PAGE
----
What does well when the world’s most powerful man writes a furious tweet, followed by real life decisions that send stock market plunging? Bonds. But if you are still exposed to equities, where is the best place to be? Bond proxies.
This, at least, has been the scenario so far. But investors are forgetting that companies less dependent on the business cycle are not completely immune to economic turmoil.
Late last week, after having tweeted a zillion times about how unfair it is that the rest of the world is sponging off America’s economy (conveniently forgetting about the ‘exorbitant privilege’ conferred by the dollar’s reserve currency status), President Trump announced new tariffs on more imports from China.
This came just after the Federal Reserve lowered the interest rate by a quarter of a percentage point, the first rate cut by the Fed since 2009.
In the decade since the global financial crisis, the so-called “deflation assets” – government bonds, investment grade corporate bonds, US high yield debt, as well as the S&P 500 and US consumer discretionary stocks – have outperformed inflation assets like real estate, commodities or bank stocks, according to analysis by Bank of America Merrill Lynch.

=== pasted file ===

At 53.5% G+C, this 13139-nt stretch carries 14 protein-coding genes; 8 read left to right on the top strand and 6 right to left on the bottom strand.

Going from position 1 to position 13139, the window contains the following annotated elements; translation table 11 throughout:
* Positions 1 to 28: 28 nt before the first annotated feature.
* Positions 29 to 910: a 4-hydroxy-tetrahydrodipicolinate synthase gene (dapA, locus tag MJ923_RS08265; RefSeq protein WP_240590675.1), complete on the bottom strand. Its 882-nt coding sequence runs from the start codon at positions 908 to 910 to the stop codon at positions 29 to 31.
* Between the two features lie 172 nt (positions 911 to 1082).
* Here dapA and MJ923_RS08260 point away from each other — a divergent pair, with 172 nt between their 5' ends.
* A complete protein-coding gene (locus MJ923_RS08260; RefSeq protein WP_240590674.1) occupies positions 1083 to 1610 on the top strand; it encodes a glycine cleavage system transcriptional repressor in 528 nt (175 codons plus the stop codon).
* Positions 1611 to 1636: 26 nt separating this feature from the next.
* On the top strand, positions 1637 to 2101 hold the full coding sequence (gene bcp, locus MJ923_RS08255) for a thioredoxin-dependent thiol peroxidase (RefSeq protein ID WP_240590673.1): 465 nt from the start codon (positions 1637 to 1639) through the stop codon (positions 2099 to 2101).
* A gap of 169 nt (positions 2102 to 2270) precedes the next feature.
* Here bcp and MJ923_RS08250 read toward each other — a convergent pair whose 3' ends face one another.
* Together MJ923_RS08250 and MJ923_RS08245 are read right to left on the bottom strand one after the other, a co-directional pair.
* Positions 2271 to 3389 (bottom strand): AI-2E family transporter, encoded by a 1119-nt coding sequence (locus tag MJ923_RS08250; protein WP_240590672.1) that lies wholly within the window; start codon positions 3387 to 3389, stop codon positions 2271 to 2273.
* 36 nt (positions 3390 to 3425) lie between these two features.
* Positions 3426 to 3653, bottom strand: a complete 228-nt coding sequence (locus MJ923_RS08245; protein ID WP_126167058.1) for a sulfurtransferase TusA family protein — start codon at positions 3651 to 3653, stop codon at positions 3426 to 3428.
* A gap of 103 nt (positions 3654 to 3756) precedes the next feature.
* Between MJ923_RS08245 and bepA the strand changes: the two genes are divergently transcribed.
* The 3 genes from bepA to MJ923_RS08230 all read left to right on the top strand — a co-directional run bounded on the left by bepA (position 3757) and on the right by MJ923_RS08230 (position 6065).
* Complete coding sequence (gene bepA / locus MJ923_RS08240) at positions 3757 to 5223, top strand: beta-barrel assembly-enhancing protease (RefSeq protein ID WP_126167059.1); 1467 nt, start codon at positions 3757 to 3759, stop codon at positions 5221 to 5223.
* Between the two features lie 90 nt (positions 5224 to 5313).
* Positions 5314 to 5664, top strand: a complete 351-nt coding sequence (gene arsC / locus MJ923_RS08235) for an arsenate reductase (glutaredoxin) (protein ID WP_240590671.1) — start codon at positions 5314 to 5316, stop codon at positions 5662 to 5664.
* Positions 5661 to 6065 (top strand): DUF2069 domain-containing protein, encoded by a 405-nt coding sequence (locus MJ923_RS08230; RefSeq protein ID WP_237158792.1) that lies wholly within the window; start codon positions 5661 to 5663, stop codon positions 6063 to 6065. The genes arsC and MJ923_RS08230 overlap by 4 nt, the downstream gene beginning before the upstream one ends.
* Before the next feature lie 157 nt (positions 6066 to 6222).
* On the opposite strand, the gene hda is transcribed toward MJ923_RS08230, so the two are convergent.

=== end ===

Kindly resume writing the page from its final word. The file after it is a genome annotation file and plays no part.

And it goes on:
This year, bond prices hit a record high and so did inflows into bond funds. The Fed’s latest rate cut will pour even more fuel on this flame. Combined with the uncertainty created by President Trump’s rather chaotic trade policy, this makes it likely that investors will keep chasing safe havens.
In other words, interest rate cuts are usually bullish for stocks, but this one may not be.
Andrew Lapthorne, equity strategist at Societe Generale, is not known as an optimist, but he always backs up his gloomy views with solid figures. In recent research, he showed how bond proxies – stocks with high correlations with bonds – have risen during this market cycle, whereas cyclical equities have been lagging behind.
Lapthorne also showed that current global market cycle “has been driven almost entirely by valuations and not profits”.
The US had been the exception to the poor profit narrative, but looking at recent revisions to corporate profits, he concluded that even in the US, profits have not grown since 2014.
This means that “a big gap has opened between quoted sector EPS numbers, which look very healthy, and whole economy data, which does not. History tells us the whole economy data tends to lead quoted sector profits by a year and is usually the more accurate.”